- Giant killers. The Knicks are undefeated. After that, there are two teams in the NBA with just one loss, the Spurs and the Grizzlies. And the Clippers are the team that handed those two teams their only loss.
- Chasing rings. In the off-season Miami signed two former All Stars, both of them three point specialists, to help them repeat as champions. Ray Allen is the NBA's all time leader in three point field goals and he turned down the chance to stay in Boston for more money in order to come to Miami to win another title (he won with the Celtics in 2008). Lewis is being paid almost $14M this season -- by the New Orleans Hornets; he's being paid the minimum by Miami. Last season he had the third highest salary in the entire NBA behind only Kobe Bryant and Kevin Garnett. What's maddening is that both Allen and Lewis could be great additions in Miami, where Wade and James and Bosh get so much attention and anyone playing with them is bound to get plenty of open three point looks. So far they're doing exactly what they were brought in to do -- they've made 29 of 55 three pointers between them in eight games.
- Three point defense. The Clippers have been pretty terrible at defending the three point line this season. The three ball was a big part of their two losses, and it has kept a couple other opponents in games. Opponents have made almost 36 percent of their threes against the Clippers, which is a bit over the league average, while Miami is third in three point percentage at 42 percent. Miami is currently tied for the league lead in three pointers made at 71, almost nine makes per game. On the other hand, Miami has been even worse defending the three than the Clippers have, while L.A. has been better than expected shooting the three. This game figures to be tight overall, so if one team can create an advantage from deep it could make a big difference.
- Matching up. There will be strange matchups all over the floor in this one. LeBron is the toughest cover in the league, and the Clippers will assign Caron Butler to him to begin with, but you can expect to see a LOT of Matt Barnes, as Del Negro will trust him with the assignment more than anyone else. Of course, that leaves Wade to be accounted for as well. Willie Green will draw the initial assignment, but without Grant Hill available, the Clippers' choices will be limited -- Barnes is probably the best choice for both of Miami's stars. Expect to see Eric Bledsoe checking the much taller Wade at some point -- which could be great fun. Jamal Crawford has been incredible on offense for the Clippers this season, but his defense will be exploited against this team. The Clippers will try to hide him on Battier or one of the spot up shooters when he's in, but that will have a ripple effect on the rest of the matchups. Down the stretch, if the Clippers go with Crawford and Barnes for Green and Butler as is often the case, does that leave Blake Griffin on LeBron?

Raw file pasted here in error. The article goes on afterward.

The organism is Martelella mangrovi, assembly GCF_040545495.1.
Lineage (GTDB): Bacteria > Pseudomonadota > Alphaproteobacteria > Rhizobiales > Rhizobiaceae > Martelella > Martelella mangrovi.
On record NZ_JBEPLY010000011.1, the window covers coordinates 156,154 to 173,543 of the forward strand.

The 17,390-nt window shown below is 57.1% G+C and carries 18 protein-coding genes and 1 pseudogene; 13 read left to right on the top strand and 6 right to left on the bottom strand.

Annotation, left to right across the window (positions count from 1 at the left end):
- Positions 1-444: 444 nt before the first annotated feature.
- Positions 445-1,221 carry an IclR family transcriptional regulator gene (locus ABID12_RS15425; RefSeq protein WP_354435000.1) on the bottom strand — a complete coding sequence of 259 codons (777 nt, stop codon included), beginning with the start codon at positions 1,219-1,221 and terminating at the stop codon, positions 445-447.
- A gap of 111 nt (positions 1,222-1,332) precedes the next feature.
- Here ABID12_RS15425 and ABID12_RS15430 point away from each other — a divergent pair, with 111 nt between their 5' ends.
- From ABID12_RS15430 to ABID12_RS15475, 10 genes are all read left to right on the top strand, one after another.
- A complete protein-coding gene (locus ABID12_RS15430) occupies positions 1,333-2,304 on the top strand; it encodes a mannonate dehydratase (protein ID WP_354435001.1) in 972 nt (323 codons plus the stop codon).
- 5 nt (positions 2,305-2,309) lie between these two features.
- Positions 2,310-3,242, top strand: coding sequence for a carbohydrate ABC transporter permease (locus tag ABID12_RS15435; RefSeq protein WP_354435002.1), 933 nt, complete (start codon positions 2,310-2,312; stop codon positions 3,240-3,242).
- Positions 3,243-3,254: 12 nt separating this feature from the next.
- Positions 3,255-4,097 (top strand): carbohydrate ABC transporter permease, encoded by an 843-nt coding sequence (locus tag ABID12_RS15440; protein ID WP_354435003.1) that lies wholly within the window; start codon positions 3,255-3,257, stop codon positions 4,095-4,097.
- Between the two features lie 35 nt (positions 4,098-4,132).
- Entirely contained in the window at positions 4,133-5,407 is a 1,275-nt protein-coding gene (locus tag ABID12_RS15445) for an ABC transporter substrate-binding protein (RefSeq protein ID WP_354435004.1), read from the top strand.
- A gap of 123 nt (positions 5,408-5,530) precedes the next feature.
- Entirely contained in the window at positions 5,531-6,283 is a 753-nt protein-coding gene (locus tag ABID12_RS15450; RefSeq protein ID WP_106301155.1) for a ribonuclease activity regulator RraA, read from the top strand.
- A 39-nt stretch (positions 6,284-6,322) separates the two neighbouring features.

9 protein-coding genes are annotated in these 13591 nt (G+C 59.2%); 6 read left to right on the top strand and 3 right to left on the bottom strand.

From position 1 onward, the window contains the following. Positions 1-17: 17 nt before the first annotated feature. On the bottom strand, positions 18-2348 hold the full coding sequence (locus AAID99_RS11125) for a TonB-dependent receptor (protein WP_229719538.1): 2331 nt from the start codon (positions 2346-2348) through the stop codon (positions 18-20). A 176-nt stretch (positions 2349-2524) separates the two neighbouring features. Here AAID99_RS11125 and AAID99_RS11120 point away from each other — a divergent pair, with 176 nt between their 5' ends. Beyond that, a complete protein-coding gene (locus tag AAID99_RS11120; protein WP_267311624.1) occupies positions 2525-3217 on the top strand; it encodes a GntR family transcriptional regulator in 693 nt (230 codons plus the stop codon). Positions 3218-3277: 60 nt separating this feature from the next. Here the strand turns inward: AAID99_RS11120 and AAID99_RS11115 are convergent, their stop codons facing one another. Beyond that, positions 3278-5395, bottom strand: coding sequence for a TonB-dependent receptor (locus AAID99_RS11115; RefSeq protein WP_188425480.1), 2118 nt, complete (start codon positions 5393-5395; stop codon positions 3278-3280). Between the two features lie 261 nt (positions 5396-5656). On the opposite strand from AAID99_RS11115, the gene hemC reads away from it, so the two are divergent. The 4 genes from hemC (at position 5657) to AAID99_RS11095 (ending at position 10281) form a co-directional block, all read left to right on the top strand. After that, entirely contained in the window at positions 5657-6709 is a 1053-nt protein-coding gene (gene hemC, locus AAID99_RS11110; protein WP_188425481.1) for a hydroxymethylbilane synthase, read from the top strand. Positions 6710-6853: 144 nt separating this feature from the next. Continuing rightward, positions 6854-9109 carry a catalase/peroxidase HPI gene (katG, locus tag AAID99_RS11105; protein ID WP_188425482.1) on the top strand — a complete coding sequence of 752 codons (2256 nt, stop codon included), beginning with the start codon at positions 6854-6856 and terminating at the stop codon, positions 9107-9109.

- More on matchups. At the outset Miami will try to defend Griffin and Jordan with Battier and Bosh. That should not work -- those guys are just giving away far too much size. The Heat will stunt and double the ball, and they have the athletes and the length to recover. How the Clippers punish the Heat for their lack of size, and/or handle the double teams will likely determine this game.
- Jordan and Bledsoe. Clippers youngsters Jordan and Bledsoe are perhaps the best reasons for optimism in Clips Nation two weeks into the season. Chris Paul is more or less a given, and Blake Griffin has been a tad disappointing so far (though he'll be fine). But Jordan and Bledsoe have made great progress, which was perhaps more expected from Bledsoe than from Jordan. At any rate, either one of those guys can be a major factor in any given game for the Clippers.
- Crawford, Heat-killer? Jamal Crawford continues to lead the Clippers in scoring and has been incredible so far. During the China games we were listening to the Miami announcers on NBA-TV and they went on and on about how Crawford has owned the Heat over the years. While it's true that Crawford scored his career high of 52 against the Heat, his career average of 16.5 in 33 career meetings is only slightly better than his overall average. Still, if Crawford wants to be a Heat-killer tonight it's fine with me.
- Get the Heat perspective at Hot Hot Hoops
- Lyrical reference:
The Cure -- Hot! Hot! Hot!
Hey hey hey!!!
But I like it when that lightning comes
Hey hey hey!!!
Yes I like it a lot
Hey hey hey!!!
Yes I'm jumping like a jumping jack
Dancing, screaming, itching, squealing, fevered
Feeling hot! hot! hot!
Not strictly speaking a "Heat" lyric, but I couldn't resist the relationship to the Hot Hot Hoops blog name, plus it allows me to bring the Cure into the conversation. In the 80s, there was probably no single band more important to me than The Cure and the Kiss Me, Kiss Me, Kiss Me double album was easily the most important in my Cure collection. Not because it was the best -- it's a great album, but Head on the Door is more consistent from top to bottom. Kiss Me, Kiss Me, Kiss Me was simply vital because of the timing -- it was released when Robert Smith and the Cure were riding high and were still very much at the top of their game, and the combination of anticipation and payoff for me was amazing. I looked forward to that album's release for months, and it did not disappoint.